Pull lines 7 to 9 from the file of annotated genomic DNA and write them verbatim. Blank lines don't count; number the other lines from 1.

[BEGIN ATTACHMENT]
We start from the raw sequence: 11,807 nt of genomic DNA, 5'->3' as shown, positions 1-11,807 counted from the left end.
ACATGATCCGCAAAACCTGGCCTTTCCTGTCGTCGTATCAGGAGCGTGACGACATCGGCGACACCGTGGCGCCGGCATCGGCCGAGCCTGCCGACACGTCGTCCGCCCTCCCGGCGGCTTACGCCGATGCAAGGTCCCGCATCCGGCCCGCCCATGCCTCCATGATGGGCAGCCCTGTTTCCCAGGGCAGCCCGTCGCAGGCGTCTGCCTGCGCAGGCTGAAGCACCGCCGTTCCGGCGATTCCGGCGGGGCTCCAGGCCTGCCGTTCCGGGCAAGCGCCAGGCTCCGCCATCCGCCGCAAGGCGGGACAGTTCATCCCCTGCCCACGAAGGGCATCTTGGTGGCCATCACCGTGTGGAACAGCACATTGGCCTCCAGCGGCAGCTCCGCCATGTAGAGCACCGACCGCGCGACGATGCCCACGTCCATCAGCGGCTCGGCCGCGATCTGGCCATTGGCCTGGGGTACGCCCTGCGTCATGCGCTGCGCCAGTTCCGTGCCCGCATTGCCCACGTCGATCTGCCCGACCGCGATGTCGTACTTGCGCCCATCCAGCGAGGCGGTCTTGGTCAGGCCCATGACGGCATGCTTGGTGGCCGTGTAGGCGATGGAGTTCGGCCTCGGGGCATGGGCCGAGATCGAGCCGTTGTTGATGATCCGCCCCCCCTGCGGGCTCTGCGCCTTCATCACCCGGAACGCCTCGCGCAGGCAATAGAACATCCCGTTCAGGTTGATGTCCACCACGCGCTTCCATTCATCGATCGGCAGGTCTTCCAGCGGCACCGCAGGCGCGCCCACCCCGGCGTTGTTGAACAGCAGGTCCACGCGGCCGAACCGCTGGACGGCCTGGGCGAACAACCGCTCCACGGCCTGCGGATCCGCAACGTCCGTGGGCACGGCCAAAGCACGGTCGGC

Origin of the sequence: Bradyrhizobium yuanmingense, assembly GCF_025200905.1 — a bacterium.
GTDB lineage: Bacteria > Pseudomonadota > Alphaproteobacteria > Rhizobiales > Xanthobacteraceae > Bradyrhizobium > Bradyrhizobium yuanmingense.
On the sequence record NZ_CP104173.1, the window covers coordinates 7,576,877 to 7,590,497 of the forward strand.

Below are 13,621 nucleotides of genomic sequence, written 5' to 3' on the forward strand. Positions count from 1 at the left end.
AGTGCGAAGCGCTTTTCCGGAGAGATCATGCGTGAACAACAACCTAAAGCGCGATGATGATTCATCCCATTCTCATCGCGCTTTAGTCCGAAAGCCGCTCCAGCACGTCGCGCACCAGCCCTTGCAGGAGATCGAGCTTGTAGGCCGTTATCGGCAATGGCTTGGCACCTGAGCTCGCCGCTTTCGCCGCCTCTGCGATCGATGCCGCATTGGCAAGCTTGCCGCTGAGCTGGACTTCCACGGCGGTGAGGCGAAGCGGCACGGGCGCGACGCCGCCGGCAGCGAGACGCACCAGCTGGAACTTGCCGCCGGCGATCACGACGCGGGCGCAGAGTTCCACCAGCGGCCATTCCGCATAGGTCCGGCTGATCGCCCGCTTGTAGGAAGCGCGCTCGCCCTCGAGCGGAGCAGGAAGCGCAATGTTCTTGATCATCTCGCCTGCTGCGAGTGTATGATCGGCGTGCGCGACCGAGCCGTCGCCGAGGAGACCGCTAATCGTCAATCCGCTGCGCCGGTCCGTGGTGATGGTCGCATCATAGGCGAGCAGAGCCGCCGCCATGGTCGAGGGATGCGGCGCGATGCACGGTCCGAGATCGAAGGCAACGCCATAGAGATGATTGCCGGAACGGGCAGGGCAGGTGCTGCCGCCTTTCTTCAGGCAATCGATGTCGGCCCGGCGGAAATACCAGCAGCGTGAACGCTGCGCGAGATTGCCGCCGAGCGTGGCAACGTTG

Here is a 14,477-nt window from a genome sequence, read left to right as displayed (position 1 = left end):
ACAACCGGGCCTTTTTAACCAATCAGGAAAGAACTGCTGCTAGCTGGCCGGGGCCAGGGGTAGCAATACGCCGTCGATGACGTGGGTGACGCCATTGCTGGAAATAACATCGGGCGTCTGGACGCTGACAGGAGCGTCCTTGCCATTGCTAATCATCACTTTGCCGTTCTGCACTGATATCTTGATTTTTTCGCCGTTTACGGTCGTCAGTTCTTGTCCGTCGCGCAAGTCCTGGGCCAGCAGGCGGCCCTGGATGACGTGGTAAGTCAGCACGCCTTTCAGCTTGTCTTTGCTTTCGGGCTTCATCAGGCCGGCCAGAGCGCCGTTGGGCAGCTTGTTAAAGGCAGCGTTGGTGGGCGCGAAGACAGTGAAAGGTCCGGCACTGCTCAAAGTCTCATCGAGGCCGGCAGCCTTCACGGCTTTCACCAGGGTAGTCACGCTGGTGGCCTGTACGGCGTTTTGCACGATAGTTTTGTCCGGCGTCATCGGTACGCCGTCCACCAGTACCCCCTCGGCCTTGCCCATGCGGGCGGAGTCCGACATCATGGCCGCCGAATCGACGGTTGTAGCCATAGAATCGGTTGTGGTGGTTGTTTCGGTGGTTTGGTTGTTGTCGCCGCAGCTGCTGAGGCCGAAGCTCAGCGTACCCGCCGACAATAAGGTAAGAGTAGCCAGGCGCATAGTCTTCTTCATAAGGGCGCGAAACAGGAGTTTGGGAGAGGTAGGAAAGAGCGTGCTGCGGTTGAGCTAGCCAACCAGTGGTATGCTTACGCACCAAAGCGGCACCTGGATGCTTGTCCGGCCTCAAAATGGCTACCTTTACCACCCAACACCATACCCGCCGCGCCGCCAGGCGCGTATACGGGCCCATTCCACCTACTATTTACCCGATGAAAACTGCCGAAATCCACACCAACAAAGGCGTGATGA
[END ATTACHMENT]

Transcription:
AGTGCGAAGCGCTTTTCCGGAGAGATCATGCGTGAACAACAACCTAAAGCGCGATGATGATTCATCCCATTCTCATCGCGCTTTAGTCCGAAAGCCGCTCCAGCACGTCGCGCACCAGCCCTTGCAGGAGATCGAGCTTGTAGGCCGTTATCGGCAATGGCTTGGCACCTGAGCTCGCCGCTTTCGCCGCCTCTGCGATCGATGCCGCATTGGCAAGCTTGCCGCTGAGCTGGACTTCCACGGCGGTGAGGCGAAGCGGCACGGGCGCGACGCCGCCGGCAGCGAGACGCACCAGCTGGAACTTGCCGCCGGCGATCACGACGCGGGCGCAGAGTTCCACCAGCGGCCATTCCGCATAGGTCCGGCTGATCGCCCGCTTGTAGGAAGCGCGCTCGCCCTCGAGCGGAGCAGGAAGCGCAATGTTCTTGATCATCTCGCCTGCTGCGAGTGTATGATCGGCGTGCGCGACCGAGCCGTCGCCGAGGAGACCGCTAATCGTCAATCCGCTGCGCCGGTCCGTGGTGATGGTCGCATCATAGGCGAGCAGAGCCGCCGCCATGGTCGAGGGATGCGGCGCGATGCACGGTCCGAGATCGAAGGCAACGCCATAGAGATGATTGCCGGAACGGGCAGGGCAGGTGCTGCCGCCTTTCTTCAGGCAATCGATGTCGGCCCGGCGGAAATACCAGCAGCGTGAACGCTGCGCGAGATTGCCGCCGAGCGTGGCAACGTTG

Here is a 14,477-nt window from a genome sequence, read left to right as displayed (position 1 = left end):
ACAACCGGGCCTTTTTAACCAATCAGGAAAGAACTGCTGCTAGCTGGCCGGGGCCAGGGGTAGCAATACGCCGTCGATGACGTGGGTGACGCCATTGCTGGAAATAACATCGGGCGTCTGGACGCTGACAGGAGCGTCCTTGCCATTGCTAATCATCACTTTGCCGTTCTGCACTGATATCTTGATTTTTTCGCCGTTTACGGTCGTCAGTTCTTGTCCGTCGCGCAAGTCCTGGGCCAGCAGGCGGCCCTGGATGACGTGGTAAGTCAGCACGCCTTTCAGCTTGTCTTTGCTTTCGGGCTTCATCAGGCCGGCCAGAGCGCCGTTGGGCAGCTTGTTAAAGGCAGCGTTGGTGGGCGCGAAGACAGTGAAAGGTCCGGCACTGCTCAAAGTCTCATCGAGGCCGGCAGCCTTCACGGCTTTCACCAGGGTAGTCACGCTGGTGGCCTGTACGGCGTTTTGCACGATAGTTTTGTCCGGCGTCATCGGTACGCCGTCCACCAGTACCCCCTCGGCCTTGCCCATGCGGGCGGAGTCCGACATCATGGCCGCCGAATCGACGGTTGTAGCCATAGAATCGGTTGTGGTGGTTGTTTCGGTGGTTTGGTTGTTGTCGCCGCAGCTGCTGAGGCCGAAGCTCAGCGTACCCGCCGACAATAAGGTAAGAGTAGCCAGGCGCATAGTCTTCTTCATAAGGGCGCGAAACAGGAGTTTGGGAGAGGTAGGAAAGAGCGTGCTGCGGTTGAGCTAGCCAACCAGTGGTATGCTTACGCACCAAAGCGGCACCTGGATGCTTGTCCGGCCTCAAAATGGCTACCTTTACCACCCAACACCATACCCGCCGCGCCGCCAGGCGCGTATACGGGCCCATTCCACCTACTATTTACCCGATGAAAACTGCCGAAATCCACACCAACAAAGGCGTGATGA